The main question regarding “Farm Boy” is whether the storytelling so sensationally realized in “War Horse” can be evoked without a huge cast, evening-length scope and lifelike puppets. Courtesy of director David Fofi and actors Lawrence Pressman and Simon Lees, the answer is a quietly mesmerizing yes.
Daniel Buckroyd’s adaptation of Michael Morpurgo’s sequel to his phenomenally successful account of a boy, a horse, and World War I is the diametric opposite of its award-winning predecessor. Utilizing two actors, minimalist means and an emphasis on character and language for its novella-short duration, “Farm Boy” tills one specific relationship to harvest fairly universal results.
Transpiring on the Devon farm where “Horse’s” hero Albert bonded with his steed Joey, “Farm Boy” concerns Albert’s son (Pressman) and great-grandson (Lees). The initial segment recaps the main events of the preceding play, but it gradually becomes apparent that Joey and Zoey, his mate, are almost tertiary.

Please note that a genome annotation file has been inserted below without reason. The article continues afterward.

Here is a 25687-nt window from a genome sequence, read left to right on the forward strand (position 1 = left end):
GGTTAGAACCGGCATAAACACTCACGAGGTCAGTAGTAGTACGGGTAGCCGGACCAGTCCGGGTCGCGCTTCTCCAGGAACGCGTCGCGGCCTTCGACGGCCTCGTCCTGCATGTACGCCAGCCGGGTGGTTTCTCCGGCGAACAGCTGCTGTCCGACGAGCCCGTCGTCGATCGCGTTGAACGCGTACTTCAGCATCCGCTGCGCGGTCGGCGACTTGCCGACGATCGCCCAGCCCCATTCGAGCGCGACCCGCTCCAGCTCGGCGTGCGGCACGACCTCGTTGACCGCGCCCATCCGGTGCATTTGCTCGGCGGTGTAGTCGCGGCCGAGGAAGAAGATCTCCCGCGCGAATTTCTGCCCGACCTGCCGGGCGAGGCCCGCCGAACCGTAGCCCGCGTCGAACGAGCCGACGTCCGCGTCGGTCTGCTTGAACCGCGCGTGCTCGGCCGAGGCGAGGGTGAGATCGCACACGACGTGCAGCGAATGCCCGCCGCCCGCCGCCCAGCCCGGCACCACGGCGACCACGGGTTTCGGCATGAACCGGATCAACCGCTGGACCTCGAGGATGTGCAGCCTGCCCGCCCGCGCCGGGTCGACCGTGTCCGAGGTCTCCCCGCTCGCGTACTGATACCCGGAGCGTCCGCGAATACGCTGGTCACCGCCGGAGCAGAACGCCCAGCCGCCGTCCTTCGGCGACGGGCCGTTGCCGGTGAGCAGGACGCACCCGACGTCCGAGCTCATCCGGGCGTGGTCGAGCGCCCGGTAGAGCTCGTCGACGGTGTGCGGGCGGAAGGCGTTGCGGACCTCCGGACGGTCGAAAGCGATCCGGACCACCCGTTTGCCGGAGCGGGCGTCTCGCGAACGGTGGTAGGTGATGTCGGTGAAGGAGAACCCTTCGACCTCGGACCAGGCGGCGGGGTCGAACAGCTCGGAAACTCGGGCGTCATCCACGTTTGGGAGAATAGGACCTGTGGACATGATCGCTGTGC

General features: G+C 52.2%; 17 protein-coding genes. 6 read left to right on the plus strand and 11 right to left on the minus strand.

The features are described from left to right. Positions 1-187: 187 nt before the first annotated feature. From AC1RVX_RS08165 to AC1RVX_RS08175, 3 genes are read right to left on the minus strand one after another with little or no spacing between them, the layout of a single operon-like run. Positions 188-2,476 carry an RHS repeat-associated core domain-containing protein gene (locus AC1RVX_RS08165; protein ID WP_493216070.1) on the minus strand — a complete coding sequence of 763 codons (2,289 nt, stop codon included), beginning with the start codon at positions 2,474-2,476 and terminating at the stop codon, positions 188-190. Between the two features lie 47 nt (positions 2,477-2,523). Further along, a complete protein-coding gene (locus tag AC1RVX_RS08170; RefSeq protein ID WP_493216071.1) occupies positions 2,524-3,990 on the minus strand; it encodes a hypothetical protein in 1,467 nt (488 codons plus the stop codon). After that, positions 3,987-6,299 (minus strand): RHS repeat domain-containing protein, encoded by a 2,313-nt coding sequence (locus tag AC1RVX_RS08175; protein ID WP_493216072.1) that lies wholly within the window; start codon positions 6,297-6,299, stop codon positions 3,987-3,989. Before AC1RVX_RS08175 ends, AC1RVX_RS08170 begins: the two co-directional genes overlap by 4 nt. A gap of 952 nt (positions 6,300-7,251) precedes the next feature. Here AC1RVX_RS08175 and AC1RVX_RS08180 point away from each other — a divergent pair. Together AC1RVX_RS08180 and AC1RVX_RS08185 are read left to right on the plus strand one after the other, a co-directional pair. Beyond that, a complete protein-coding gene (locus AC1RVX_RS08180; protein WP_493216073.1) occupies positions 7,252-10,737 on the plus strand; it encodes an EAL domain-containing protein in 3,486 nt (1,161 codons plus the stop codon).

Although “Farm Boy’s” centerpiece story follows a wager pitting the horses against a Fordman tractor, the piece is really about the connection between the senior and the youth. Their scenario, which turns on illiteracy, nostalgia and a love of the land, registers with affecting delicacy.